Gladys Berejiklian has just disappointed thousands of NSW music festival goers

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Gladys Berejiklian has just disappointed thousands of NSW music festival goers

The Premier of NSW Gladys Berejiklian has just disappointed the NSW festival scene after her press release in regards to safety at local music festivals.

After the two deaths at Defqon, Berejiklian proudly claimed that the popular music festival would never take place in NSW again (before backflipping) and set about organising a panel of ‘experts’ to do something about it.

Having staunchly denied the positives of pill testing we had been waiting with baited breath for, the panel results are here and it’s safe to say it’s pretty close to what we expected.

The general ideas we got from the conference was that there will be three new policies moving forward;

NSW Gov:  Further drug education including better frontline training for health professionals

Stoney Roads: This is good

NSW Gov: Improving the regulation of music festivals by introducing a new, specific and consistent licensing regime to improve safety, and provide certainty for the music festival industry and other stakeholders

Stoney Roads: This one seems a little suspect when you consider that the head of the Independent Liquor & Gaming Authority Philip Crawford was part of the decision and heavily supported the NSW lockout laws. At the end of the day music festivals are already held to strict licensing regulations and do a STACK of things to keep you safe, check out a list of those measures here.

NSW Gov: New laws to target drug suppliers that will hold dealers responsible for deaths they cause, and trialling on-the-spot fines for drug possession at music festivals.

Stoney Roads: This one seems like a bit of a knee jerk in our opinion. On the spot fines of $400 – $500 could help reduce clutter in courts (if that is what is being suggested), but we’d suspect this will just inversely affect the user who may/may not be able to pay the fine and end up carrying the debt owed to the state government.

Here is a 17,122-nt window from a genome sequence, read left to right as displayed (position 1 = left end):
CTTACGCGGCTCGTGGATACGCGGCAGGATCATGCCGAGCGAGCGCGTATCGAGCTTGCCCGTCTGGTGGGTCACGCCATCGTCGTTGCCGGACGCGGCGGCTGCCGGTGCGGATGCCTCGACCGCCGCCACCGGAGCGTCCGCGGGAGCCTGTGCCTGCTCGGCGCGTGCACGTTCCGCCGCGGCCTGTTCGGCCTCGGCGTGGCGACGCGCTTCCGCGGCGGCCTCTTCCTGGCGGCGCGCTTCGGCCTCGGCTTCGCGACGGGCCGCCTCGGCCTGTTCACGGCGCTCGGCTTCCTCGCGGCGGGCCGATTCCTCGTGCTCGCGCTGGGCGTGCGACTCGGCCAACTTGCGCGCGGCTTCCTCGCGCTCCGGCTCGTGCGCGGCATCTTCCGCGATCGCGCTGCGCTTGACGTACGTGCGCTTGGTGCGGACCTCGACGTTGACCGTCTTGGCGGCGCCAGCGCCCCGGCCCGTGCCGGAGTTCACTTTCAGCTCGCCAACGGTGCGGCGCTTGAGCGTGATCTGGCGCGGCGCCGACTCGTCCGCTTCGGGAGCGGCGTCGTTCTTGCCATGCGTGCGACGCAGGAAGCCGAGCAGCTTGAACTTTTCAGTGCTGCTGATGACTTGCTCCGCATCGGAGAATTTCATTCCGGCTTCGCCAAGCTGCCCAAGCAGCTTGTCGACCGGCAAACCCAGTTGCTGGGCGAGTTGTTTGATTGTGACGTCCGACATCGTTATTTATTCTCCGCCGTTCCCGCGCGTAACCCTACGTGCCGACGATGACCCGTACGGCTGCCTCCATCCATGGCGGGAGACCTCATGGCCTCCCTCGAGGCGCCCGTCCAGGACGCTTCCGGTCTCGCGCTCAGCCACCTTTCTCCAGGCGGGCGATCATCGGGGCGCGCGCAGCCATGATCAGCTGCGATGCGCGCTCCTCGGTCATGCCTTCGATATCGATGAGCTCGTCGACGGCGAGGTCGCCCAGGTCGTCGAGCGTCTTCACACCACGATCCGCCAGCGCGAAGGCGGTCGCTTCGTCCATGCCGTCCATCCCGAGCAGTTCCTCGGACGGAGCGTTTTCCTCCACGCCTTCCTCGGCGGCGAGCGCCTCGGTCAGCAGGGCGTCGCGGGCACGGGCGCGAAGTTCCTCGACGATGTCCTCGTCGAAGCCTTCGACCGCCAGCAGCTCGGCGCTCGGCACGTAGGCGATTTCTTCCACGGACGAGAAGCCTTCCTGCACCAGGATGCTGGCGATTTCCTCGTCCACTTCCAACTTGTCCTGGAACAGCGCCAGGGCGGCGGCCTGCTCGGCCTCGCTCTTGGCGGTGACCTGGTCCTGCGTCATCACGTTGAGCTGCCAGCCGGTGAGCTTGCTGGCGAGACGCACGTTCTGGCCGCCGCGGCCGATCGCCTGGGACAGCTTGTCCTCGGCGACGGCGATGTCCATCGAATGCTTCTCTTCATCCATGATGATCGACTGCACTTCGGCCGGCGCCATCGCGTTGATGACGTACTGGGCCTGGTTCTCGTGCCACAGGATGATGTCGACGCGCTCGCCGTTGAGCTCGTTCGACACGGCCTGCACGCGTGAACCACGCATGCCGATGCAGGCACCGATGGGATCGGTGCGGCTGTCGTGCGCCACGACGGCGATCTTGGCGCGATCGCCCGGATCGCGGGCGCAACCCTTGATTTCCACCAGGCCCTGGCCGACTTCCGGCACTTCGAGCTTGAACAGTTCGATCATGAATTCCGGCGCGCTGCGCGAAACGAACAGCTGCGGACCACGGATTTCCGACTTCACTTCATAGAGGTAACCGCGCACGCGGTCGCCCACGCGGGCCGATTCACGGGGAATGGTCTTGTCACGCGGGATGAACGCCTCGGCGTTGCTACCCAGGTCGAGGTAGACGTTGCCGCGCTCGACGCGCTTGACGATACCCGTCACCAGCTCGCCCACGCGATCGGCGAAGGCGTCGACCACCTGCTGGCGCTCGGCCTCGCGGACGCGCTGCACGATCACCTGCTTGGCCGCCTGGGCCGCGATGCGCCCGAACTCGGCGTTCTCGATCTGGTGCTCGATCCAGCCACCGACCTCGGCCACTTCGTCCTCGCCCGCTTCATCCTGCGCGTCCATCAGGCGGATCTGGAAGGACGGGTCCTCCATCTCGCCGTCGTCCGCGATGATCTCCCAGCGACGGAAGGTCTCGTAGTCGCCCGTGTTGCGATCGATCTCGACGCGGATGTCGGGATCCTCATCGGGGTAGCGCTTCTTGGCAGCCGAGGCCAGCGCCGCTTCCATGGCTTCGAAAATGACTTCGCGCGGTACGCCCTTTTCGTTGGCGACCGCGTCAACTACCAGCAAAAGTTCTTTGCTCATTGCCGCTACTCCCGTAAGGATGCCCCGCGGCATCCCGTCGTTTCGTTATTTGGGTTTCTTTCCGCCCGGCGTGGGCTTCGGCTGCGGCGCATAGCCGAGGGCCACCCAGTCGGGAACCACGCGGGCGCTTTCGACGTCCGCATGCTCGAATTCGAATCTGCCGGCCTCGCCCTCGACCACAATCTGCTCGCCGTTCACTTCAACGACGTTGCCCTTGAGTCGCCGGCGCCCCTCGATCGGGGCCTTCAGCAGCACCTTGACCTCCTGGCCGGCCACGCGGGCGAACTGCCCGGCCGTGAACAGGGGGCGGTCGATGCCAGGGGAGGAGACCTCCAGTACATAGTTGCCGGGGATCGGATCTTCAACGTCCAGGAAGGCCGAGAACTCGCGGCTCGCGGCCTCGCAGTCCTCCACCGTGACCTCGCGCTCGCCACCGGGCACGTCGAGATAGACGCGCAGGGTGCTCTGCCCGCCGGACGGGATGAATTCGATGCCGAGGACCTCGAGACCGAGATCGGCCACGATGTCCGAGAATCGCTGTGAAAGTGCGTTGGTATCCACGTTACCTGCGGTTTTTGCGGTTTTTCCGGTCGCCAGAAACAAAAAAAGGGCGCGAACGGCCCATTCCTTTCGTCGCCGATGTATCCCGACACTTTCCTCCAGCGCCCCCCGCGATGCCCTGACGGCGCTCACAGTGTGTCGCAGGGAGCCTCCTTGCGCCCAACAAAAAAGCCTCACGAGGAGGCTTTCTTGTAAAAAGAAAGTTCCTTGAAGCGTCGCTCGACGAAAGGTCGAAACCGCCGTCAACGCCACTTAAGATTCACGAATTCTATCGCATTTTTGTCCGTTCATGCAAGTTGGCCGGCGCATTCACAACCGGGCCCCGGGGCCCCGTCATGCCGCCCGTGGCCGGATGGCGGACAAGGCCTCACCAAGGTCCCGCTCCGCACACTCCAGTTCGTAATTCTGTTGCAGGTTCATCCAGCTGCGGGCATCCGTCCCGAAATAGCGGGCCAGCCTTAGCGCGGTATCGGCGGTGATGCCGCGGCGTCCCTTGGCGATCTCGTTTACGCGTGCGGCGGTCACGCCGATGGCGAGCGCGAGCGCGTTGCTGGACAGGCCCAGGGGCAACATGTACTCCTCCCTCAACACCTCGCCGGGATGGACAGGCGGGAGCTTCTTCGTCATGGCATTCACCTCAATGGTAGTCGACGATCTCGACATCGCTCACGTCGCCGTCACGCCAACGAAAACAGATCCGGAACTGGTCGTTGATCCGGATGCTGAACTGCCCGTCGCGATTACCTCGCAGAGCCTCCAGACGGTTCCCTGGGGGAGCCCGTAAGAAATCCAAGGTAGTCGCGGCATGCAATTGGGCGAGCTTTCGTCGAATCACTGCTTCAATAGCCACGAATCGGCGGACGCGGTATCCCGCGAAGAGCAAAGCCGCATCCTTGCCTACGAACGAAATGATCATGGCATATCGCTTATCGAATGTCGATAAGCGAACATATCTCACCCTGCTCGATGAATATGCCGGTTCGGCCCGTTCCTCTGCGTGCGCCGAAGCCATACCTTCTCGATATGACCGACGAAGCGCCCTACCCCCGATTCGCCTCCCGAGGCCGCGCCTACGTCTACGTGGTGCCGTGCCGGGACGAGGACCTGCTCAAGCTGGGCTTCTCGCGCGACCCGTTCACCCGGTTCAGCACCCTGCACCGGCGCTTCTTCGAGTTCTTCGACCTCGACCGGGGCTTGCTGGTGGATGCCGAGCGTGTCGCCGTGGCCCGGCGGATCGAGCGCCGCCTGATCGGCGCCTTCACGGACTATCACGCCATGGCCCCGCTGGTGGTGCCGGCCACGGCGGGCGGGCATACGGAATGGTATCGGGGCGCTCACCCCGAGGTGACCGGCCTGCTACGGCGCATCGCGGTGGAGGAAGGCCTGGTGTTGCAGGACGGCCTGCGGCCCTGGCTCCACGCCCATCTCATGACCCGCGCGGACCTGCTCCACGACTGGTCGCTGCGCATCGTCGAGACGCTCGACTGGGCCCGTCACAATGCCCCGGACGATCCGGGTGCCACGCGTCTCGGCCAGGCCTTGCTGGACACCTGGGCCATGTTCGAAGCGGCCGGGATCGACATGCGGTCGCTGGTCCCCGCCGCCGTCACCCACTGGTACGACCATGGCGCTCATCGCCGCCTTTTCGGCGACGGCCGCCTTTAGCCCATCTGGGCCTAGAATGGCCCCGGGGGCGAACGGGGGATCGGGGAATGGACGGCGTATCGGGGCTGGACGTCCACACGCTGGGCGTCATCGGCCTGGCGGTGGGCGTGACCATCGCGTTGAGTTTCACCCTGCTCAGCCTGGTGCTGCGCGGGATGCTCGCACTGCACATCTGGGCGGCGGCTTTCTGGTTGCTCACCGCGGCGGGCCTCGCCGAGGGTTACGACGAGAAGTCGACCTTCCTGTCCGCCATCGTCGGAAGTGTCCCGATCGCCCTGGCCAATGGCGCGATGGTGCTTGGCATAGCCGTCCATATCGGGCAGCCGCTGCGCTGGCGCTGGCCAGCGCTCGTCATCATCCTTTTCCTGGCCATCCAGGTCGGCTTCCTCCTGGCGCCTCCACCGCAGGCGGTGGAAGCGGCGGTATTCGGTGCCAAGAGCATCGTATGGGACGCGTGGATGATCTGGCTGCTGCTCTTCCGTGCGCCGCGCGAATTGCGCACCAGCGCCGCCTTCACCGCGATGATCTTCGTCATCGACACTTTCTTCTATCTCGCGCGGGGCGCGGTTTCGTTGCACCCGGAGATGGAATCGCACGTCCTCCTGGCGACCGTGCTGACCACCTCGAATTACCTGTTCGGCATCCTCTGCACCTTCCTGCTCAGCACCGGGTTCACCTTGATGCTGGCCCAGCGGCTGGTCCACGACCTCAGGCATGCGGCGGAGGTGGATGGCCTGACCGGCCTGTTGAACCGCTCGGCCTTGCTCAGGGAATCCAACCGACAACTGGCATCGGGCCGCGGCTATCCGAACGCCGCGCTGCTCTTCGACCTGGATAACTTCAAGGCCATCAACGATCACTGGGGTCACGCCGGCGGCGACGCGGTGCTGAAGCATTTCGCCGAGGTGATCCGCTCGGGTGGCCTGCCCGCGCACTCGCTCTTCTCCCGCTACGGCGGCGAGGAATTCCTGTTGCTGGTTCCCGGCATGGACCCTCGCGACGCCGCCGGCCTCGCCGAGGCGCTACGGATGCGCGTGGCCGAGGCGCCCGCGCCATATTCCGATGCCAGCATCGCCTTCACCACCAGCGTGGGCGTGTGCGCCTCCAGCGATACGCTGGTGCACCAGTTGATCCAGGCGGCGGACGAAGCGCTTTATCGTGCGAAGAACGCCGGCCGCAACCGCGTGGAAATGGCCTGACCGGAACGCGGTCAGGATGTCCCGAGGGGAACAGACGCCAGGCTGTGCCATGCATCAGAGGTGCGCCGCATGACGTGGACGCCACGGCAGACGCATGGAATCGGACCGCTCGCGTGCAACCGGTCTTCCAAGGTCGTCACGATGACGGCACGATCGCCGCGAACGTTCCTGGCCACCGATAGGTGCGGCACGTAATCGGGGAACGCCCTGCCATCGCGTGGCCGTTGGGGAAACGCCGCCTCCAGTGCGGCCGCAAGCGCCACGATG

We’d also like to see the stats on how many times the dealer is brought into the equation after someone dies from a drug overdose as well. Also imagine if you gave a friend something and they ended up dying, you could theoretically be up for a 10 to 25 year sentence.

“The Attorney-General and the police force will be working together … we envisage it will be anywhere between grievous bodily harm, which is 10 years [maximum in prison], and manslaughter, which is 25 years [maximum in prison], so somewhere in that range,” Ms Berejiklian said according to The Sydney Morning Herald, adding  “We want to send a very strong message that if you knowingly supply someone, even without knowledge … and that person dies, you have to be held accountable.”.

Sidenote the current amount you’d need to be deemed in possession of a ‘traffic-able’ amount is 3 grams of ecstasy according to Armstrong Legal, so you could theoretically be charged by having around 3 pills on you.

Things that they’ve ruled out include pill testing which was effectively used at this years Groovin the Moo festival in which dangerous substances were identified and has been effectively used around the world at music events and festivals for decades:

    • Pill testing! Here we go again, the NSW Police Commissioner has said that the idea that pill testing will save lives “is a myth”

In short, does this really address how and why people take drugs in the first place or just more punitive measures to discourage drug use that hasn’t been very effective for the last 50+ years globally?

So that’s the round up in regards to the future of music festivals in NSW, you can read more about it by following #NSWpol where journalists were live tweeting, and read the official media release here.

Update: check out the full report here, includes an interesting tid-bit that the dataset was pulled from festivals held on land managed by the Office of Environment and Heritage, not all festivals held in NSW, so about 22 festivals in total.

Crunching the numbers the data looks like the below;

  • Attendance was 208,977 with 2,119 presentations to on-site medical services, so just 1% of total attendance
  • Attendance was 208,977 with 71 drug and alcohol related presentations to on-site medical services, so just 0.03% of total attendance
  • Attendance was 208,977 with 29 ambulance transfers, so just 0.013% of total attendance
  • Attendance was 208,977 with 8 drug related ambulance transfers, so just 0.038% of total attendance

See the doc below;

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